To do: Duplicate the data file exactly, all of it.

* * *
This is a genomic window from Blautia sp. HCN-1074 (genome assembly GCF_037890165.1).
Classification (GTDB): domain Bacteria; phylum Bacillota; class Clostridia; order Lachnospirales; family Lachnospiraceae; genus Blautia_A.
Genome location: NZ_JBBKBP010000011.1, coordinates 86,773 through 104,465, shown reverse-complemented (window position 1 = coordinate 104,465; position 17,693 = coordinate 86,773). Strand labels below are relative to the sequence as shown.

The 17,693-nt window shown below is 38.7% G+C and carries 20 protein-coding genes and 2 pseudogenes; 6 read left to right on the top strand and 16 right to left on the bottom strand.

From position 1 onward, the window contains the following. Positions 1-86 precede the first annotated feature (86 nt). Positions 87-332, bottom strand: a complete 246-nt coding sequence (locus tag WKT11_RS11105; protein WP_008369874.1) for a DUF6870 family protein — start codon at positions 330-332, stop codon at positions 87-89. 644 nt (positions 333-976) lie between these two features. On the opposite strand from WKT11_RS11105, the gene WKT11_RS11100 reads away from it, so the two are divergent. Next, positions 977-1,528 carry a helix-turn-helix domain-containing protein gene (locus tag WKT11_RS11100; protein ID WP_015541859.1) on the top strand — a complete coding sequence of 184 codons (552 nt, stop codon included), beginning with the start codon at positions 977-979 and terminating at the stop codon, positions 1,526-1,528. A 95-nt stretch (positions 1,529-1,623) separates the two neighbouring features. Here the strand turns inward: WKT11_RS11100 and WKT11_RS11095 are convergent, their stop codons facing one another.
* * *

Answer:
This is a genomic window from Blautia sp. HCN-1074 (genome assembly GCF_037890165.1).
Classification (GTDB): domain Bacteria; phylum Bacillota; class Clostridia; order Lachnospirales; family Lachnospiraceae; genus Blautia_A.
Genome location: NZ_JBBKBP010000011.1, coordinates 86,773 through 104,465, shown reverse-complemented (window position 1 = coordinate 104,465; position 17,693 = coordinate 86,773). Strand labels below are relative to the sequence as shown.

The 17,693-nt window shown below is 38.7% G+C and carries 20 protein-coding genes and 2 pseudogenes; 6 read left to right on the top strand and 16 right to left on the bottom strand.

From position 1 onward, the window contains the following. Positions 1-86 precede the first annotated feature (86 nt). Positions 87-332, bottom strand: a complete 246-nt coding sequence (locus tag WKT11_RS11105; protein WP_008369874.1) for a DUF6870 family protein — start codon at positions 330-332, stop codon at positions 87-89. 644 nt (positions 333-976) lie between these two features. On the opposite strand from WKT11_RS11105, the gene WKT11_RS11100 reads away from it, so the two are divergent. Next, positions 977-1,528 carry a helix-turn-helix domain-containing protein gene (locus tag WKT11_RS11100; protein ID WP_015541859.1) on the top strand — a complete coding sequence of 184 codons (552 nt, stop codon included), beginning with the start codon at positions 977-979 and terminating at the stop codon, positions 1,526-1,528. A 95-nt stretch (positions 1,529-1,623) separates the two neighbouring features. Here the strand turns inward: WKT11_RS11100 and WKT11_RS11095 are convergent, their stop codons facing one another.